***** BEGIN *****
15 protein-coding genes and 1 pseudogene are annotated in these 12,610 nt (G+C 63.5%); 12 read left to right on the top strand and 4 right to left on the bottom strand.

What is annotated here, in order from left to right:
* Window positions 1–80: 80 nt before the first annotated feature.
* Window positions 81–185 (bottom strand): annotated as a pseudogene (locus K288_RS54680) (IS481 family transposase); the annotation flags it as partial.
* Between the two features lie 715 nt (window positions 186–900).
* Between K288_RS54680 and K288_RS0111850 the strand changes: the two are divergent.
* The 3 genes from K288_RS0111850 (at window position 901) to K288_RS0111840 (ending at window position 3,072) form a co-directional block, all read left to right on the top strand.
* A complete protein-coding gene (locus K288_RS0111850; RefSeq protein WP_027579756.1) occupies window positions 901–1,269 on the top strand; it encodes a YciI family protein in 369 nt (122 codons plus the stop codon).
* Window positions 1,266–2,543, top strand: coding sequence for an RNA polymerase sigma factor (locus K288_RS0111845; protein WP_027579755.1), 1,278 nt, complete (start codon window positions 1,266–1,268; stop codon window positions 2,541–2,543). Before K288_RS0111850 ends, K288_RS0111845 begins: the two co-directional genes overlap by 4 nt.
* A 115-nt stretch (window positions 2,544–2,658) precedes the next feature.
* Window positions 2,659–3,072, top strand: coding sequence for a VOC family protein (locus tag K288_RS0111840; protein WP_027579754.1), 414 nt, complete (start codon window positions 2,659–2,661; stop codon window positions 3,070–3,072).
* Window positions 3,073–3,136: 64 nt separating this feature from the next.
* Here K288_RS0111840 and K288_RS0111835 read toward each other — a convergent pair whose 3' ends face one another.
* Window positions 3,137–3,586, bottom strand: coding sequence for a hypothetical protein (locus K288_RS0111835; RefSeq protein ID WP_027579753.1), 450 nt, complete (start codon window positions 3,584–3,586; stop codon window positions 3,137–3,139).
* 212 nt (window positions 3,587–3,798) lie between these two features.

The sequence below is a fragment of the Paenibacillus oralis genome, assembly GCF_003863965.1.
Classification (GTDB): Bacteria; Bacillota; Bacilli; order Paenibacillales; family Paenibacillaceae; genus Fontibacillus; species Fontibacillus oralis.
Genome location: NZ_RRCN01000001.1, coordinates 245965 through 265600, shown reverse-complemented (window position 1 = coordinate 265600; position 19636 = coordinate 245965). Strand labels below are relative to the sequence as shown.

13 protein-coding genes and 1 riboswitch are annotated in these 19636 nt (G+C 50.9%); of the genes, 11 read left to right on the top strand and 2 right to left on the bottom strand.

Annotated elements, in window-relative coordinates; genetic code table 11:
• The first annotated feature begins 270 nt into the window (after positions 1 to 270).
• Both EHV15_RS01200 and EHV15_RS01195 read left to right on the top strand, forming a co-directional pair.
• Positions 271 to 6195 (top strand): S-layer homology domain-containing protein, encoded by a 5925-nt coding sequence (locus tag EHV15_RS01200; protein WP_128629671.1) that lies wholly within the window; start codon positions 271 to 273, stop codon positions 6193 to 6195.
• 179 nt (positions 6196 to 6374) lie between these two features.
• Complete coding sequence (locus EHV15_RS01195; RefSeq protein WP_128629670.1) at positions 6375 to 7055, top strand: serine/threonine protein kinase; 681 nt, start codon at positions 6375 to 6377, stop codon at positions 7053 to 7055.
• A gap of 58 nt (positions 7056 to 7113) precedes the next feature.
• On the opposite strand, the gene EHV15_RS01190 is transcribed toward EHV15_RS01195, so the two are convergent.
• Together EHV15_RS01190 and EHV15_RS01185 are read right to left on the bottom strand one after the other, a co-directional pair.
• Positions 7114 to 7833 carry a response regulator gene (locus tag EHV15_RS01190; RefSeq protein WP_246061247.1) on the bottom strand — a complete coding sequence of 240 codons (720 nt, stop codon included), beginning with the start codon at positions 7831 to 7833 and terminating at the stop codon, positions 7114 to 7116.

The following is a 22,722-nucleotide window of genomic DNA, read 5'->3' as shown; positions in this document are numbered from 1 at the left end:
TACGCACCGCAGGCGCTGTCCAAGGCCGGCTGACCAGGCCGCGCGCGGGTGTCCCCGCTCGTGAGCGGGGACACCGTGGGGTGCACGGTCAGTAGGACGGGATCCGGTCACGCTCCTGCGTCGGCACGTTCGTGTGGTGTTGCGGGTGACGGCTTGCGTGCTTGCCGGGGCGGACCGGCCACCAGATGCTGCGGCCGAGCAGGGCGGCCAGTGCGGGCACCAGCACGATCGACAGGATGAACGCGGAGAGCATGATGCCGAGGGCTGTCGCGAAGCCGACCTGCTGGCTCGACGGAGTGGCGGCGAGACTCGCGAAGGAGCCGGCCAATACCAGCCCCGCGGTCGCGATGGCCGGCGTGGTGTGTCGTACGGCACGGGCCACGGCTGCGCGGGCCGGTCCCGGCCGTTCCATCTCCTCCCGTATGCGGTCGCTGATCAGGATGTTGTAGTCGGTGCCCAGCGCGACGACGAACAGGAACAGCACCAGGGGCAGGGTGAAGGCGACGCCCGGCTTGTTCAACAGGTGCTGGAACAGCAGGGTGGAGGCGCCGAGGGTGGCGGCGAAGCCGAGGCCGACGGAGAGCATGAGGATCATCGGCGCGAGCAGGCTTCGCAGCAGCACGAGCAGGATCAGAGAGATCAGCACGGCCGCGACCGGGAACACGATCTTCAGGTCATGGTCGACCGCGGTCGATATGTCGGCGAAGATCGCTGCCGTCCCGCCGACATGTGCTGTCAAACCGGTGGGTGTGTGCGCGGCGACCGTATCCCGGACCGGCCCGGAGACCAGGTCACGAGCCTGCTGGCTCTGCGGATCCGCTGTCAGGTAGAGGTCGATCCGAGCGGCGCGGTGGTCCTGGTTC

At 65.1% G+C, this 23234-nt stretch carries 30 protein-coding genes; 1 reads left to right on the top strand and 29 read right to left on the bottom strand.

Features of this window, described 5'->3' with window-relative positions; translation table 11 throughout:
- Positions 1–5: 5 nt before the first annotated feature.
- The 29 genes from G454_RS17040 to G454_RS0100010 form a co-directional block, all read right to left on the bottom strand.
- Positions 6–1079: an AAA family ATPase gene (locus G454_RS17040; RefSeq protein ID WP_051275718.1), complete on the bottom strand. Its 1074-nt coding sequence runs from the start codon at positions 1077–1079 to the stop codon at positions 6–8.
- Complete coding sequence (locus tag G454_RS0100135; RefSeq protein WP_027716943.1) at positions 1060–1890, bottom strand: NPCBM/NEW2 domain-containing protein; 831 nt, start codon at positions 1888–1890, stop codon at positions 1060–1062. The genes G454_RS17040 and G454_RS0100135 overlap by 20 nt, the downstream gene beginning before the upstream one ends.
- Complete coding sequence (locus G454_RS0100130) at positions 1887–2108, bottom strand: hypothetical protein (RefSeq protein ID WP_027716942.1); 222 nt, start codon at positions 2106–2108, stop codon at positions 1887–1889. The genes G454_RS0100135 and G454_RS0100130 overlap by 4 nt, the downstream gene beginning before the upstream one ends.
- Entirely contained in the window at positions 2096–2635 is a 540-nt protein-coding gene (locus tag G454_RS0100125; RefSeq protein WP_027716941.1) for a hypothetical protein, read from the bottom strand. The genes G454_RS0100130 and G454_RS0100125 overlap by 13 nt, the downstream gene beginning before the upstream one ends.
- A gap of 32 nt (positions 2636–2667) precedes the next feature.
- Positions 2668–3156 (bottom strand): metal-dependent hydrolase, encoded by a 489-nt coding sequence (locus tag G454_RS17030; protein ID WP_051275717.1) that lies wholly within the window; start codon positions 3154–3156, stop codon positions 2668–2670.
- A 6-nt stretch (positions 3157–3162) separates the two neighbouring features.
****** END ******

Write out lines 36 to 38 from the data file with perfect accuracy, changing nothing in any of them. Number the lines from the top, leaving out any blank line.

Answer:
- Positions 6–1079: an AAA family ATPase gene (locus G454_RS17040; RefSeq protein ID WP_051275718.1), complete on the bottom strand. Its 1074-nt coding sequence runs from the start codon at positions 1077–1079 to the stop codon at positions 6–8.
- Complete coding sequence (locus tag G454_RS0100135; RefSeq protein WP_027716943.1) at positions 1060–1890, bottom strand: NPCBM/NEW2 domain-containing protein; 831 nt, start codon at positions 1888–1890, stop codon at positions 1060–1062. The genes G454_RS17040 and G454_RS0100135 overlap by 20 nt, the downstream gene beginning before the upstream one ends.
- Complete coding sequence (locus G454_RS0100130) at positions 1887–2108, bottom strand: hypothetical protein (RefSeq protein ID WP_027716942.1); 222 nt, start codon at positions 2106–2108, stop codon at positions 1887–1889. The genes G454_RS0100135 and G454_RS0100130 overlap by 4 nt, the downstream gene beginning before the upstream one ends.